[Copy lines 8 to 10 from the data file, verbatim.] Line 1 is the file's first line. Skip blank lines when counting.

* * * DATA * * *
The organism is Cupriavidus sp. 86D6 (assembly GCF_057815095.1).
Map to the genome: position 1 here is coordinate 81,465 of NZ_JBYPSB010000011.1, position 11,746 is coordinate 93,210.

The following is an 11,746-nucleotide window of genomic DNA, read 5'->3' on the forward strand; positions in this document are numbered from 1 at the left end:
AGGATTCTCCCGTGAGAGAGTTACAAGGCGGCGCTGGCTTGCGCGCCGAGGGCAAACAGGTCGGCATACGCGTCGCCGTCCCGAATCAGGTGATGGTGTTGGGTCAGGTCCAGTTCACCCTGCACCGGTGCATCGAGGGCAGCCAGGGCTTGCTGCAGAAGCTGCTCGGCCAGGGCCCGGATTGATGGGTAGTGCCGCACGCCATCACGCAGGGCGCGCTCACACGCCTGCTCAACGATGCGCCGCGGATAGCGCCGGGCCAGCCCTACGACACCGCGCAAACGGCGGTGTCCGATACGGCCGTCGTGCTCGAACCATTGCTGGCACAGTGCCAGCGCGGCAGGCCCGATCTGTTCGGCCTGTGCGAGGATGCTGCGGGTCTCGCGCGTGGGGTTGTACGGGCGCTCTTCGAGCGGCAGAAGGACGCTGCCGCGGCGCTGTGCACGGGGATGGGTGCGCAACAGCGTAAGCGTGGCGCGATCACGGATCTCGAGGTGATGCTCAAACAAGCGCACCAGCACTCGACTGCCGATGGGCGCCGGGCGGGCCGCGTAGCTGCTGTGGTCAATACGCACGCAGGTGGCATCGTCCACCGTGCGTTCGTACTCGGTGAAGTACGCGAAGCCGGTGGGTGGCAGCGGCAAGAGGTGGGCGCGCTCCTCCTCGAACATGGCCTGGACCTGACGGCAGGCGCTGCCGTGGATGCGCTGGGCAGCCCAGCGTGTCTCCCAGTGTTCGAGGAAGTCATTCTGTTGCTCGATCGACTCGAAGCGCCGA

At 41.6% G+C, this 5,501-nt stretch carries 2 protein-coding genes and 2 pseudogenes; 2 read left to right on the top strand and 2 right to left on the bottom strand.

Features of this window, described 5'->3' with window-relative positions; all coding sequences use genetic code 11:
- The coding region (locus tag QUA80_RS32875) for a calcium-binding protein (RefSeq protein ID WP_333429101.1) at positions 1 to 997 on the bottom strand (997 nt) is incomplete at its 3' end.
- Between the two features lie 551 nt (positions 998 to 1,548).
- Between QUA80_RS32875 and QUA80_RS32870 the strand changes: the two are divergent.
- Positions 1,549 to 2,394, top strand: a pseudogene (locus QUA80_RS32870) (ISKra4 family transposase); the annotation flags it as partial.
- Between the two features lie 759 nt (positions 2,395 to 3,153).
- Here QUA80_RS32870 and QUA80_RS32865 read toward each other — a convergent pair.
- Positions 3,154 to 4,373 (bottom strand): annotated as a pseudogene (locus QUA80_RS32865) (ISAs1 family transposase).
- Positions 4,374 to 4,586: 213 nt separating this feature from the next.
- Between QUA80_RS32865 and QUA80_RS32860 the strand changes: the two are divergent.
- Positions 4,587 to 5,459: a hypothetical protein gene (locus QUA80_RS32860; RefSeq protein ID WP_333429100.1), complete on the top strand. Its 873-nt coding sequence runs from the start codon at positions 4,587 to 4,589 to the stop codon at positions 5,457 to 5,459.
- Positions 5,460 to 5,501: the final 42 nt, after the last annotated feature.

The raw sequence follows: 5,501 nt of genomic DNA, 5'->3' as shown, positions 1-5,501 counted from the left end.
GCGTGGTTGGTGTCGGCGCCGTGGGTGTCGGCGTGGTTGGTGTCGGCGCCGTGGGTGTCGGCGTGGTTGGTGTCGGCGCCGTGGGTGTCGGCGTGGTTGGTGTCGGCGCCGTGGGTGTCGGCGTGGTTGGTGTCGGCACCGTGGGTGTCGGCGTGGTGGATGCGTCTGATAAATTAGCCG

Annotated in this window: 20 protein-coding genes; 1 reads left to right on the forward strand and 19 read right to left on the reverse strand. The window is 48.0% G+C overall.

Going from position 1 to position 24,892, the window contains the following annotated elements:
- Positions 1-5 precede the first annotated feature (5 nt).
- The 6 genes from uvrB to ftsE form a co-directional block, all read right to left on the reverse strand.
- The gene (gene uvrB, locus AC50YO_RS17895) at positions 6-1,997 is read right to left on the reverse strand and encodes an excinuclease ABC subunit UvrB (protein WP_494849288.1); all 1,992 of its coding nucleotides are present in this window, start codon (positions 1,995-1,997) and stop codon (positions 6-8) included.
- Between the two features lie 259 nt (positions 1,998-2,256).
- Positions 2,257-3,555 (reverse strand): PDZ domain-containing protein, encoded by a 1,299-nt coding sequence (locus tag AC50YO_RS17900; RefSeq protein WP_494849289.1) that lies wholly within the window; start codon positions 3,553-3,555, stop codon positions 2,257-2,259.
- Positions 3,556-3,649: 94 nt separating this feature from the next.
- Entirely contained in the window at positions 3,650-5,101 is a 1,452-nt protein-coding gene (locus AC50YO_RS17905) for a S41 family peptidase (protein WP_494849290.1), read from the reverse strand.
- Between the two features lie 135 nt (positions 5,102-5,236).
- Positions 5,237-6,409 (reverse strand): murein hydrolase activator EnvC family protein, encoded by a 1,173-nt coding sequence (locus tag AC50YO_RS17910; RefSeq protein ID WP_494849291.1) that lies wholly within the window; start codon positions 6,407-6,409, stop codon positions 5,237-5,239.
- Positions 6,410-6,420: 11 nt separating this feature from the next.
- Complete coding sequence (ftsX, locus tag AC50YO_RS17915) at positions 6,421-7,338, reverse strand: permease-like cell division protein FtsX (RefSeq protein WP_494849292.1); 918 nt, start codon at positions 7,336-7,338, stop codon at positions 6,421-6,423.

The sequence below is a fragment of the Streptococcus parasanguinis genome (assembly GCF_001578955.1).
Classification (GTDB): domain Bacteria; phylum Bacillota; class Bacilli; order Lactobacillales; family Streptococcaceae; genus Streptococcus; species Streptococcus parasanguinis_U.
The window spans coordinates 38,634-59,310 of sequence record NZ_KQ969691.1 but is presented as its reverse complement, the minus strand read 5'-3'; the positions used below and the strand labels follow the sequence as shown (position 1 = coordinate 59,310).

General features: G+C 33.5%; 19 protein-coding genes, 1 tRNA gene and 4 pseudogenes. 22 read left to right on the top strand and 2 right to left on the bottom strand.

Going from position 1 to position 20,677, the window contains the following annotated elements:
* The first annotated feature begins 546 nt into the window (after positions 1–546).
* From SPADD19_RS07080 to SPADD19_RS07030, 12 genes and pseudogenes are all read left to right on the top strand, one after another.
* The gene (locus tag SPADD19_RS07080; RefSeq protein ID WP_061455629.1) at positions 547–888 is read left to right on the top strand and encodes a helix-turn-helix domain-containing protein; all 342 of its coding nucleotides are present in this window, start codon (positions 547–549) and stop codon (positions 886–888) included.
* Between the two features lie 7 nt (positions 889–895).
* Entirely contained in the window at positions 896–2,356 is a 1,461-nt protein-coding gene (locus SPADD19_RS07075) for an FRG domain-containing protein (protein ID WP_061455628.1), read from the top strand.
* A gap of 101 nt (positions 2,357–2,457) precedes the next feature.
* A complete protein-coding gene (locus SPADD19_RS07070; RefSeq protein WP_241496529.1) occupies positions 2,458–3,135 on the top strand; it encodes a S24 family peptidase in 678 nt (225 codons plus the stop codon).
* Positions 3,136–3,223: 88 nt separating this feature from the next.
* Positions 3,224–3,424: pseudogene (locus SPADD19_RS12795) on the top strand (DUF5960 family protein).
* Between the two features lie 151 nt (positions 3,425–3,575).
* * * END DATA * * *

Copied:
- Between the two features lie 551 nt (positions 998 to 1,548).
- Between QUA80_RS32875 and QUA80_RS32870 the strand changes: the two are divergent.
- Positions 1,549 to 2,394, top strand: a pseudogene (locus QUA80_RS32870) (ISKra4 family transposase); the annotation flags it as partial.